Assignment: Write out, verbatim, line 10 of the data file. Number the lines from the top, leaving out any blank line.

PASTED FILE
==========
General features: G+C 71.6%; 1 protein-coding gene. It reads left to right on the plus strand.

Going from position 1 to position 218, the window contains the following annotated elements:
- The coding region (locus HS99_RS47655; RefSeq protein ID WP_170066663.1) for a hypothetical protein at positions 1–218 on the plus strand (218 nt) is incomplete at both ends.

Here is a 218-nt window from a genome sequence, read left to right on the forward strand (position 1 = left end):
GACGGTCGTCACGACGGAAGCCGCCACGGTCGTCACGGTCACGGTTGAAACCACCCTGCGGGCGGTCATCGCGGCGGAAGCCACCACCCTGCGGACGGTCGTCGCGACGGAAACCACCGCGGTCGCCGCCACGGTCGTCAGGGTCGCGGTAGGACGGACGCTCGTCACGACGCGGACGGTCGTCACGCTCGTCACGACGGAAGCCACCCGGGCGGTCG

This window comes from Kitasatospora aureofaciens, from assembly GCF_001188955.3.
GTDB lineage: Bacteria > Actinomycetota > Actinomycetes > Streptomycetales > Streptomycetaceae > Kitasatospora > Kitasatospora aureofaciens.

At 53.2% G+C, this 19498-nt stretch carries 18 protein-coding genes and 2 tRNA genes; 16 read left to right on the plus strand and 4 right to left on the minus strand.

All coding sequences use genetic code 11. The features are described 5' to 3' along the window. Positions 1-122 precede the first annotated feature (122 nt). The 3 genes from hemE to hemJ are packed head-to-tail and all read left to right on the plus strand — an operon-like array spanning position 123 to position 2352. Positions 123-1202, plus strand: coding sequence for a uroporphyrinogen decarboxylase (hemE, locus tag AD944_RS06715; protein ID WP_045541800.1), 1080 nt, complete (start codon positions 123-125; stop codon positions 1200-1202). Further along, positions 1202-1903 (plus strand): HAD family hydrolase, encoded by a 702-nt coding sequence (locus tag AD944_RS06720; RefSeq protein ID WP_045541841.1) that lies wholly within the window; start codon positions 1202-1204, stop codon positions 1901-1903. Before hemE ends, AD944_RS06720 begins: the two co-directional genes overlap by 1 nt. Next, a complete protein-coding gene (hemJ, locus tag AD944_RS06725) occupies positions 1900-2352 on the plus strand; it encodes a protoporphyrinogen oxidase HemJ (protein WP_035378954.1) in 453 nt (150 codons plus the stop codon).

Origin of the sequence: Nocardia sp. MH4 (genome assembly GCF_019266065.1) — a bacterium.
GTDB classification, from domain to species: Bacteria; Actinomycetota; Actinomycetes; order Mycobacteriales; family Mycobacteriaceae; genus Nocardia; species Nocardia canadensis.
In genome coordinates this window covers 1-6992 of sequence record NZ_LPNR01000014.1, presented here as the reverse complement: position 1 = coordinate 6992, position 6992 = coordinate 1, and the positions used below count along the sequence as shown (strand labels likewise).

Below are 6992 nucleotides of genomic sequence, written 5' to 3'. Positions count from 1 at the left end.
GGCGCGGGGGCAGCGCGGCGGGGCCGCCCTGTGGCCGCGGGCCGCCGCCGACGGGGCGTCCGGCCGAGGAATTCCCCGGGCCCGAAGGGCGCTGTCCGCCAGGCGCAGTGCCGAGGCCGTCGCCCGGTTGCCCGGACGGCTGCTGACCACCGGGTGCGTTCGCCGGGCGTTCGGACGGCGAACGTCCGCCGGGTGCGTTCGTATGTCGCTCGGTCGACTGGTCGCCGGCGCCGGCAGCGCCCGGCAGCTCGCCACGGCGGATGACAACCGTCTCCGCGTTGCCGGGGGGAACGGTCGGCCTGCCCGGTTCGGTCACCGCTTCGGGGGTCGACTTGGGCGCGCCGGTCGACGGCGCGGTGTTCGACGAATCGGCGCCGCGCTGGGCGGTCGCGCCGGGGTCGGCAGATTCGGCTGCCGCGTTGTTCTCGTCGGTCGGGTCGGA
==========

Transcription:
Origin of the sequence: Nocardia sp. MH4 (genome assembly GCF_019266065.1) — a bacterium.